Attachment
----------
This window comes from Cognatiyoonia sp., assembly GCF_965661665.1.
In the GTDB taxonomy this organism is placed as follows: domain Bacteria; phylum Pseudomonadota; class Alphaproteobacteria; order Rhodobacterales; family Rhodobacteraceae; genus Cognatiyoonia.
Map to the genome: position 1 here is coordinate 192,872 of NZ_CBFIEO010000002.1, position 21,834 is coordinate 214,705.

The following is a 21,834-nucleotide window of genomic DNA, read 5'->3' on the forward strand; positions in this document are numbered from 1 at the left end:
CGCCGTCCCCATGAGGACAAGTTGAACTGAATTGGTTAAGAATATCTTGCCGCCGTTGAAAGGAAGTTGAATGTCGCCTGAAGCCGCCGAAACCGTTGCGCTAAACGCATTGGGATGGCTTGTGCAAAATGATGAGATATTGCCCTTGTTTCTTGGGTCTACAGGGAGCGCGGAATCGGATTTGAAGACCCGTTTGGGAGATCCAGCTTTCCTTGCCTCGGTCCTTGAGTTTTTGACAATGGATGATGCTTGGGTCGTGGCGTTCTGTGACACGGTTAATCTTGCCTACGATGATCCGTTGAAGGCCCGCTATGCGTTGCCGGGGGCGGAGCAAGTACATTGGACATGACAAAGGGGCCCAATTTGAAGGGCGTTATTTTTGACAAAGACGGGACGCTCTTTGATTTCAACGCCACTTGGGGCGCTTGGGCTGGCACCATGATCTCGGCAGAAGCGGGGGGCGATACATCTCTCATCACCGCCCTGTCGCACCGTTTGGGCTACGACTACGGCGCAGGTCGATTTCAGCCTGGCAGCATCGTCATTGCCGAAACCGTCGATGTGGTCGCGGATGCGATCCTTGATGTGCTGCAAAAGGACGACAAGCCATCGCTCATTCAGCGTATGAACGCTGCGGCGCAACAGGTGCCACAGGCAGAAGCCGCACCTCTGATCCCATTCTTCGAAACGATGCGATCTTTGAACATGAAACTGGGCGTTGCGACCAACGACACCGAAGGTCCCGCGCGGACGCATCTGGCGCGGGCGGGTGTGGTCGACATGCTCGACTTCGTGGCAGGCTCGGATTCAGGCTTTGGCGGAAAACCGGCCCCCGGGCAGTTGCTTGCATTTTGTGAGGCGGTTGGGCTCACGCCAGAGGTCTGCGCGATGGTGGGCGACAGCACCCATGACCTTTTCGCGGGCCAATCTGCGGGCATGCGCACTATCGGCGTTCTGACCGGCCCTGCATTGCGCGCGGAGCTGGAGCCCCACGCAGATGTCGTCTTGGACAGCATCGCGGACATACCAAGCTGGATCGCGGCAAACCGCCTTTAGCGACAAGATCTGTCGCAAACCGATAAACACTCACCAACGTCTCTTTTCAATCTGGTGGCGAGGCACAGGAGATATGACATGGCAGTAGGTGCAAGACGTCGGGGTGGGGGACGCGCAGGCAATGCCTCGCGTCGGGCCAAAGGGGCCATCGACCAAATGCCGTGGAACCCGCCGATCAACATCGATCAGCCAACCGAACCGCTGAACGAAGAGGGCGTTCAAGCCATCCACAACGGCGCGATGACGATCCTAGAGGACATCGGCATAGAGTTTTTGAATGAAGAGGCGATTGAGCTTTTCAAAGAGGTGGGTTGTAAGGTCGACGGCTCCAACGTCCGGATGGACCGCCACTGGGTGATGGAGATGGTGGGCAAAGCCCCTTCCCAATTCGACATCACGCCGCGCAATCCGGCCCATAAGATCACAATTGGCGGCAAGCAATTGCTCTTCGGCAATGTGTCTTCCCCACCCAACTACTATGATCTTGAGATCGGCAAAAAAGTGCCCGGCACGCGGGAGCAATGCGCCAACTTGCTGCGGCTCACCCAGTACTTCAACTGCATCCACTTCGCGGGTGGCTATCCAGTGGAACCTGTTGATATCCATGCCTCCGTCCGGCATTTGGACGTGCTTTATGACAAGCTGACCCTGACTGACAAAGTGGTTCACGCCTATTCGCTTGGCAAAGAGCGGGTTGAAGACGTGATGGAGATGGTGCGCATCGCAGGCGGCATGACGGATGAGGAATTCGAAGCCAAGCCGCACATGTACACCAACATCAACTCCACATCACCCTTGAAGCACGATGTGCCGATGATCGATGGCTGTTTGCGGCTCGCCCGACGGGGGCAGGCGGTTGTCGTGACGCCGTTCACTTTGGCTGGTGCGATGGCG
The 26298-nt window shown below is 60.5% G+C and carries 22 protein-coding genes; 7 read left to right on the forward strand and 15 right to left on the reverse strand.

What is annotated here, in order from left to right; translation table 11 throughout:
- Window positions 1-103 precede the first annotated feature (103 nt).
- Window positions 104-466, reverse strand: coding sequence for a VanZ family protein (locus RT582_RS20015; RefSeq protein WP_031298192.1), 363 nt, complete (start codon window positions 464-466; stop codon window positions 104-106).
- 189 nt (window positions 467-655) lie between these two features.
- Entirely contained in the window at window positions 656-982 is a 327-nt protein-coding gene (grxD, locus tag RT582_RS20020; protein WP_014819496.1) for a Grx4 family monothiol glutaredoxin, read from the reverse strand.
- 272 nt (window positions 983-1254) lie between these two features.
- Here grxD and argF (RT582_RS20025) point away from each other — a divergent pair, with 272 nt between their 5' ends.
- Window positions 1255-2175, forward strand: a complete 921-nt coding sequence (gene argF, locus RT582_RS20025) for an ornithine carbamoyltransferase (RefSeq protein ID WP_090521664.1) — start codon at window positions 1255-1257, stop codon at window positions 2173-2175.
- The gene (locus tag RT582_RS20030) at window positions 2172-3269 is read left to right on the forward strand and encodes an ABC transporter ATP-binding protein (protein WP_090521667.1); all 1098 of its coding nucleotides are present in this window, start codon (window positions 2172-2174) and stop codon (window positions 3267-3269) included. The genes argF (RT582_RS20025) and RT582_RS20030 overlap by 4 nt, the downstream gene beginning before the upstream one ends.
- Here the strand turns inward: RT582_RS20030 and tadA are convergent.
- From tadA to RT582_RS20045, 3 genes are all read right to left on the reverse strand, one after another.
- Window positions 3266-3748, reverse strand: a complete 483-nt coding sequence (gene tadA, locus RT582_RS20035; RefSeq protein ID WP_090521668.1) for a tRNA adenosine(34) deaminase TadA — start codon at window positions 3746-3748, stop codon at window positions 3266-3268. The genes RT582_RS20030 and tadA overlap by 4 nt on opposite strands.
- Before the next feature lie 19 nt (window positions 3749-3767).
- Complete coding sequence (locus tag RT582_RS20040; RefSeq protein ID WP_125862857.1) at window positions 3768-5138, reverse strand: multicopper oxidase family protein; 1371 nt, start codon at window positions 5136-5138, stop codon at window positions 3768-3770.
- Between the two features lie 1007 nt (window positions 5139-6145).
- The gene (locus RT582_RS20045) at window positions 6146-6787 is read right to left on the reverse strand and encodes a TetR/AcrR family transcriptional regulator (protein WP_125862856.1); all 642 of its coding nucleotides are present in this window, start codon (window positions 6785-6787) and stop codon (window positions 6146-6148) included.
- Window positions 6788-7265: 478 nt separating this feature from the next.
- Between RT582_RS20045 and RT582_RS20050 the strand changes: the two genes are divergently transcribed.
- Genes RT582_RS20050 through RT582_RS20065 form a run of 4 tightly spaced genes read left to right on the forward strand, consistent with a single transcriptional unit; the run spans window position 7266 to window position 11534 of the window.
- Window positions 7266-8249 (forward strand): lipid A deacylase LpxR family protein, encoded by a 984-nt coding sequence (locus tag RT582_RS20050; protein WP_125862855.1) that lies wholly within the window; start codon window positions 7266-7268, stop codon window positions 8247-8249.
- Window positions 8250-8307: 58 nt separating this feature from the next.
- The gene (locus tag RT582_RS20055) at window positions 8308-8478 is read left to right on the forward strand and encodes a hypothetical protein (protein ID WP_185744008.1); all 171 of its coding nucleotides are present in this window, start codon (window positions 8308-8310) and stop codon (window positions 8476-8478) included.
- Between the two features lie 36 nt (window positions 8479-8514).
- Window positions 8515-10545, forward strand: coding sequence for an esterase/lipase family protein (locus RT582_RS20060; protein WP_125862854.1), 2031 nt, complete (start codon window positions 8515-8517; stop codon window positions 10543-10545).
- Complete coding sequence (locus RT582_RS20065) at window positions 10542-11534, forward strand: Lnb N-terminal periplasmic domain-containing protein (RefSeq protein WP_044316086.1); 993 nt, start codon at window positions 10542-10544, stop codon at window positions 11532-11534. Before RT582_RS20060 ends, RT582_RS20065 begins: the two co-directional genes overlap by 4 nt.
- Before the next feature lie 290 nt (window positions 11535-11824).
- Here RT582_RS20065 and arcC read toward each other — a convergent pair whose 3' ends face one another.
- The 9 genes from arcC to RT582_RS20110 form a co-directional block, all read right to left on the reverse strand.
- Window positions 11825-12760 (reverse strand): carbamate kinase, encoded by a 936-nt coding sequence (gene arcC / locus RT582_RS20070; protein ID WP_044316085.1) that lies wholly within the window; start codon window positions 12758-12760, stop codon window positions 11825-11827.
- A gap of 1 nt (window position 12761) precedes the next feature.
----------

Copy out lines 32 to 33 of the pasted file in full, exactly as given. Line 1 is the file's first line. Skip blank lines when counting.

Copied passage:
- Before the next feature lie 290 nt (window positions 11535-11824).
- Here RT582_RS20065 and arcC read toward each other — a convergent pair whose 3' ends face one another.